While the results of this research show an important relationship among gambling cognitions, irrationality, and risk-taking, the research is preliminary and exploratory. The sample size is small and potentially not representative of typical slot machine gamblers. The data is highly variable. This variability might reflect verbalizations by some study participants that were not completely accurate, potentially one influence that increased the observed variability. This circumstance is possible because the researchers reminded participants whose verbalizations waned throughout their slot play to articulate their thoughts. Verbal responses to these requests likely reflect the impact of the research demands on participants’ desire to follow directions rather than authentic representations of cognitive thoughts during slot machine play. In this same regard, it remains unclear whether verbalizations mediated behavior or simply were justifications for behavior (e.g., "I have an idea that. . .", or "What I usually do here. . ."). In addition, these expressions might have been a description of what was happening during the game at a specific moment in time ("I don’t seem to be winning very much. . ." or "This machine is no good."). Behavior justifications presumably would be representative of normal behavior rather than descriptions verbalized to satisfy the researchers requests.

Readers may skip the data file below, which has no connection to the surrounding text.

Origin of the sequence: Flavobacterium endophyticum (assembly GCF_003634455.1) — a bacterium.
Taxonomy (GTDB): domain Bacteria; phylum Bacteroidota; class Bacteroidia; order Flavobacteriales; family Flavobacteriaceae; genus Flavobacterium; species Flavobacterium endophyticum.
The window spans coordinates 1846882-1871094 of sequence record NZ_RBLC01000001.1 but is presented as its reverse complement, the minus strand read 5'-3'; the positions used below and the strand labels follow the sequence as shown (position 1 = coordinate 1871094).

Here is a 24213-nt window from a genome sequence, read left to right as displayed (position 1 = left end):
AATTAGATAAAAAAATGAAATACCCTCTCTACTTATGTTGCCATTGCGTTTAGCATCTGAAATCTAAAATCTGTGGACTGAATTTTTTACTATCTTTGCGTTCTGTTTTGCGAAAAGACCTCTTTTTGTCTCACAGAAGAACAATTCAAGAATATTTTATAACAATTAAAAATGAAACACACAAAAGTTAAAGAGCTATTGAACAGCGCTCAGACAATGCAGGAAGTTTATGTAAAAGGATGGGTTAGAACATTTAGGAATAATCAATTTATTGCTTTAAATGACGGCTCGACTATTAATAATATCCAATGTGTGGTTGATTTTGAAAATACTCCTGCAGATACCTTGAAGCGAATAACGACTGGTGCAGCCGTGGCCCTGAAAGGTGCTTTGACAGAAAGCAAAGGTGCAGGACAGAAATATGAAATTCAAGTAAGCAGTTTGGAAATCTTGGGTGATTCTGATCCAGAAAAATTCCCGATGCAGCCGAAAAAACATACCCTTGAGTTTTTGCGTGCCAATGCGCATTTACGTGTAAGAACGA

Despite these limitations, the results of this study warrant further attention. With few notable exceptions (e.g., Bujod, LaDouceur, Sylvain, & Boisvert, 1994; Ladouceur & Walker, 1998; Ladouceur, Paquet, & Dube 1996; Sylvain, Ladouceur & Boisvert, 1997), research on the connection between gambling and specific cognitive processes common to gaming activities is an understudied area. In addition, mediating cognitive processes must be examined to better understand how these processes influence problem and pathological gambling patterns. An improved understanding of the mental dynamics associated with both normal and disordered gambling holds important potential to inform the development of additional and more effective treatment strategies.